Mr. Speaker, Sir, during the first year this Government was on a spirited mission to issue title deeds in most cases for political reasons. Could the Assistant Minister tell this House, as a follow-up to the question by the hon. Member, whether he is prepared to issue a list of all the people who have been given title deeds during the last four years and those who are still waiting to be given title deeds?
Mr. Speaker, Sir, first, I want to disabuse the perception that we are giving out title deeds for political reasons. We are not doing that. On the issue of the people who have 1566 PARLIAMENTARY DEBATES May 23, 2007 benefited for the last four years, I think that is a monumental project which requires a lot of funds. I would advise Mr. Khamisi, who has actually been a frequent visitor to our office, to come and we will avail that information.
Mr. Speaker, Sir, could the Assistant Minister explain to the House why the Ministry is unable to regularise the issuance of title deeds so that it becomes a matter of course instead of it being tied to the political developments in the country? It appears that we have a situation where by-elections seem to influence issuance of title deeds.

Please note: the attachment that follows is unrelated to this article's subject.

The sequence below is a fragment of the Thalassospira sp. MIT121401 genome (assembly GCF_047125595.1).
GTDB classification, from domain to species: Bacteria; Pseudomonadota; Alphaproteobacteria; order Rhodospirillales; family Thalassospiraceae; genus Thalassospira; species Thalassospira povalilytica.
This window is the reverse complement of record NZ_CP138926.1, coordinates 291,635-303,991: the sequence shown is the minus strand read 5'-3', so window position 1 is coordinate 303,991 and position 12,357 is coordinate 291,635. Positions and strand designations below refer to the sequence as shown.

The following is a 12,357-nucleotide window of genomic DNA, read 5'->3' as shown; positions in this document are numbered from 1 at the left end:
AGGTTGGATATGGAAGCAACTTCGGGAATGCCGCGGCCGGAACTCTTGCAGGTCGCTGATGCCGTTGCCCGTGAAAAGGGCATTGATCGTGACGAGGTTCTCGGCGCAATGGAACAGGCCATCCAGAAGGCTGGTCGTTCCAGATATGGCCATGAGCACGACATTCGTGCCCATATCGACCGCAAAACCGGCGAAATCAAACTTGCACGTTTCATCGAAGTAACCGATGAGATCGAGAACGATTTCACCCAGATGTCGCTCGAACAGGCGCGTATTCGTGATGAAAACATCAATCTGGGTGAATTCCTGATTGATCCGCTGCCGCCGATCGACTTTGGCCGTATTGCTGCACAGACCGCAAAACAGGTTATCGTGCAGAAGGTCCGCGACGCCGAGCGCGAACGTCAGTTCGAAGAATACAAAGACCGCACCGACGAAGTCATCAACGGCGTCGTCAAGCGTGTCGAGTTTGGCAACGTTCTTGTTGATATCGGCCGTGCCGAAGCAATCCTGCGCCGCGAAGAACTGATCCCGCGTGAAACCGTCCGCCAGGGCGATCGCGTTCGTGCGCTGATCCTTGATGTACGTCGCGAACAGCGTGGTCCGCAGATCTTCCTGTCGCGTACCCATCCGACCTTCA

Mr. Speaker, Sir, once again I want to disabuse that notion that we are giving out title deeds for political reasons. I think my friend, Mr. Marende, is just mourning because of what they saw in Magarini. Nonetheless, I want to assure the hon. Member that the issuance of title deeds will continue as programmed. We intend to make sure that a good number of Kenyans get these title deeds before the next general elections because we will win the next general elections.
Mr. Speaker, Sir, as I said, this is an old settlement scheme. These are farms which have changed hands severally. Unfortunately, the documents still contain the original allottees. The 117 people who have not paid have a problem. They pay, but the payments are credited to the original allottees. Could he facilitate, so that the new-owners are the ones who are given the invoices for the repayment of the loans?